What is Reparenting and Where Do I Start?

What is Reparenting?

In simple terms, reparenting is the act of giving yourself what you didn’t receive as a child. All children have basic needs that need to be met in order for them to grow, develop and thrive in the world. When these basic needs are neglected for whatever reason (parental mental illness, excessive stress/pressures within the family unit, loss of a parent/caregiver etc), it can profoundly impact us in adulthood.

Many of us didn’t get the childhood we needed and deserved. If you experienced abuse or neglect when you were young, a part of you may be trapped in the past as that child. Reparenting allows you to heal. However, you don’t need to have experienced trauma to benefit from reparenting. If there are issues that stem from your childhood that are impacting your present life, reparenting could help.

How Does It Work?

Reparenting is the process of your therapist taking on the role of the caring, compassionate, patient and reliable parent you needed as a child and teaching you what it feels like to have your needs met by them. When you internalise this experience, you eventually learn to model the same behaviour and reparent yourself.

Reparenting takes lots of time, compassion, patience and non-judgement of yourself. It wasn't your fault your needs were not met. It may not have been your parents’ fault either.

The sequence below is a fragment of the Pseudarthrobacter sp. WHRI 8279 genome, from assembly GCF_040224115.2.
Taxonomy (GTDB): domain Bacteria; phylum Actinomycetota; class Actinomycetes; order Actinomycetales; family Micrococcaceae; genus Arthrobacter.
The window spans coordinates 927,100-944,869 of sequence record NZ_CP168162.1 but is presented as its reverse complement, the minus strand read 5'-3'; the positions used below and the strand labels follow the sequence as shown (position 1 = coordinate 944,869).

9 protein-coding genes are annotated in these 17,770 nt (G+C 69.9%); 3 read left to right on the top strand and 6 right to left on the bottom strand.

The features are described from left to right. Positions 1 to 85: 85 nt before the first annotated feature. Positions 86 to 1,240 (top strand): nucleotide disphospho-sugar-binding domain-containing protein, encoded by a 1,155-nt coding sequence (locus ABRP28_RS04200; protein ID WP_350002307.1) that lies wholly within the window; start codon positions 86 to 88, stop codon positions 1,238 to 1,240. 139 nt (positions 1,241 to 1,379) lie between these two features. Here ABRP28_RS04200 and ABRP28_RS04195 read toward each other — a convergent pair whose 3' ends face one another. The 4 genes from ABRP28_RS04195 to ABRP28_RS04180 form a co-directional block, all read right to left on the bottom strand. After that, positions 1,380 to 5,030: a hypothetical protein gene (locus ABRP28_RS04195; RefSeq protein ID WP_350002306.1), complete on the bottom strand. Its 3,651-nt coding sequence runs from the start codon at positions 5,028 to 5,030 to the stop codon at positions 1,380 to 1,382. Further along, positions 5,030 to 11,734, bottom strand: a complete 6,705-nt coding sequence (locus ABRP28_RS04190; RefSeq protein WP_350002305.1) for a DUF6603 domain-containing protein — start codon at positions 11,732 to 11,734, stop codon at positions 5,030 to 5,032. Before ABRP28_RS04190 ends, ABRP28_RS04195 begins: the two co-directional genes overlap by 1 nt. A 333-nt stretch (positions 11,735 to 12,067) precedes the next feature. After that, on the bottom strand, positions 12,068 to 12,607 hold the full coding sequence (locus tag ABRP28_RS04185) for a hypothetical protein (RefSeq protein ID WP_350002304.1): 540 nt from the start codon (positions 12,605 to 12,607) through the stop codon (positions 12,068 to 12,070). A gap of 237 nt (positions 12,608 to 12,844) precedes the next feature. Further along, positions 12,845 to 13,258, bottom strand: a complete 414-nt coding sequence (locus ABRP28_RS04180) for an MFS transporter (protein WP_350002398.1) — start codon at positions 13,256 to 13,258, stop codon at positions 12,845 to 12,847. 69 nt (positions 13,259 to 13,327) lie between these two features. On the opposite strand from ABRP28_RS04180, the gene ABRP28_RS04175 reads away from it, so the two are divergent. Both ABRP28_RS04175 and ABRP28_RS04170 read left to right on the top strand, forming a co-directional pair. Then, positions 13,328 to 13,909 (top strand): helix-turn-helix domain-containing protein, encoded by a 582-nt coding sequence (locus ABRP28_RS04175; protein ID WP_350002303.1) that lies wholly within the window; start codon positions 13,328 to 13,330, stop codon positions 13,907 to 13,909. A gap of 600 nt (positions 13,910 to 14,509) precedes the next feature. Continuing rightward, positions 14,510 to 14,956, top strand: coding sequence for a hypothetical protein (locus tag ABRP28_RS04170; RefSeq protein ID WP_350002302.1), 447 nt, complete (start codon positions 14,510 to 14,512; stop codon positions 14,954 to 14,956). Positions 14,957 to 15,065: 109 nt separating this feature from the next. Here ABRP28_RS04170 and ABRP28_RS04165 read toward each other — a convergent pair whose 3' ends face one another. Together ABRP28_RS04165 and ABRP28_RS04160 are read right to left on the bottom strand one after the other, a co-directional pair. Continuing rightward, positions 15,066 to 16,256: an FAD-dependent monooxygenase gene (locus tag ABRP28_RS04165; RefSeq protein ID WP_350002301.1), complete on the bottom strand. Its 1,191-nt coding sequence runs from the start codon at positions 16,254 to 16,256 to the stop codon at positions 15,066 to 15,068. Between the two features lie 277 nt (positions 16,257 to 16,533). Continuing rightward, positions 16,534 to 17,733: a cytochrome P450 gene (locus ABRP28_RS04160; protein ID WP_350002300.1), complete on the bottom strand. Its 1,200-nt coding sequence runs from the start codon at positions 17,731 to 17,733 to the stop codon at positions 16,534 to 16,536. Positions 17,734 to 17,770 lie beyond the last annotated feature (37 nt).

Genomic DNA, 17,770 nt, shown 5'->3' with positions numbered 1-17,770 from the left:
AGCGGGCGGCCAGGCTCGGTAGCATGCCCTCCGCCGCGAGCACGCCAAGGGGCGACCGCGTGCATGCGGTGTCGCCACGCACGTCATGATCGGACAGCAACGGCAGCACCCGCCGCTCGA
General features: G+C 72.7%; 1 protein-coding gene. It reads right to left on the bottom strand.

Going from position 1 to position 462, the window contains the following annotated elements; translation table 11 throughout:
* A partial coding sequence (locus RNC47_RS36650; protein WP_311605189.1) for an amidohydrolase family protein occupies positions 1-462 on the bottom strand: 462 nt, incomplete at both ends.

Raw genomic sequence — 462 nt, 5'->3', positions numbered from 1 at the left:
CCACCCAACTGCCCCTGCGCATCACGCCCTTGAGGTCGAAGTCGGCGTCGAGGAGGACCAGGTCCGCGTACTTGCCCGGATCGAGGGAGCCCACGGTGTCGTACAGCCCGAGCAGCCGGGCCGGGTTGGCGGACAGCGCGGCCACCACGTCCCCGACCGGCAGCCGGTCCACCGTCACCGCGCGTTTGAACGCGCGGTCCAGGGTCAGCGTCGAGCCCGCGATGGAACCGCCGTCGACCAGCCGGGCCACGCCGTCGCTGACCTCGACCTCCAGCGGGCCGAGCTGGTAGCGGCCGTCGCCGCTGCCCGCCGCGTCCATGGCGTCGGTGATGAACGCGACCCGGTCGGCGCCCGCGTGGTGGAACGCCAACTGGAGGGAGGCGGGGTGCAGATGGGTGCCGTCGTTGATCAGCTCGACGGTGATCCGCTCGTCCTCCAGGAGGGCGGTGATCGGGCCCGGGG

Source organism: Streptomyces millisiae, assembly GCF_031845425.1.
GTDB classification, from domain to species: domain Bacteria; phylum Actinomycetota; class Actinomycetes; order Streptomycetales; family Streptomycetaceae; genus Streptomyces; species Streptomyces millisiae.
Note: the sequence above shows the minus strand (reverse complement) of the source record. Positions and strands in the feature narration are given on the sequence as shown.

Where Do I Start?

  1. Think about a child’s basic needs – love, safety, belonging, protection, independence, validation of emotions, etc. What needs of yours were not met? How has this impacted your life? You may find it helpful to journal about these things.
  2. Start noticing your inner child. This is the younger part(s) of yourself that carries all the painful memories, emotions, physical sensations and thoughts related to your childhood experiences. Typically, when we have strong emotional reactions (anger/anxiety/emotional distress) in a current situation that are disproportionate to what the situation warrants, it is a strong indicator that your inner child is activated. Use your journal to keep a diary of the times you think your inner child has been triggered. Examples might be when your kids aren’t listening to you, or when your partner makes a comment about something you take personally.
  3. Ask yourself ‘what does my inner child need in this moment?’ Does he/she need comfort? Reassurance? Validation? Can you, as the adult, meet the needs of your inner child? If so, set aside some time to imagine it. Really allow yourself to feel the feelings of your inner child, then kindly and compassionately bring your adult self into the imagery. Visualise them tending to your inner child and meeting their needs. It might sound strange, but it can be so soothing and calming for your inner child to be seen, heard and listened to, whilst having their needs met.

Get Some Help

The process I've described above can be very healing and powerful for both adult you and child you! But meeting your own needs isn’t always easy, especially if you’ve never had it modelled to you.

This is where reaching out to a therapist like me can help. I’ve had my own therapy to learn how to meet the needs of my own inner child, and I’ve also had training to help me assist others with this too. I’d be honoured to support you on your reparenting journey. Book your free consultation here or join me on Instagram where I share more tips and advice.

Useful Links:

Free Trigger Log Worksheet

What is Schema Therapy?

What it Means to be a Generational Cycle Breaker

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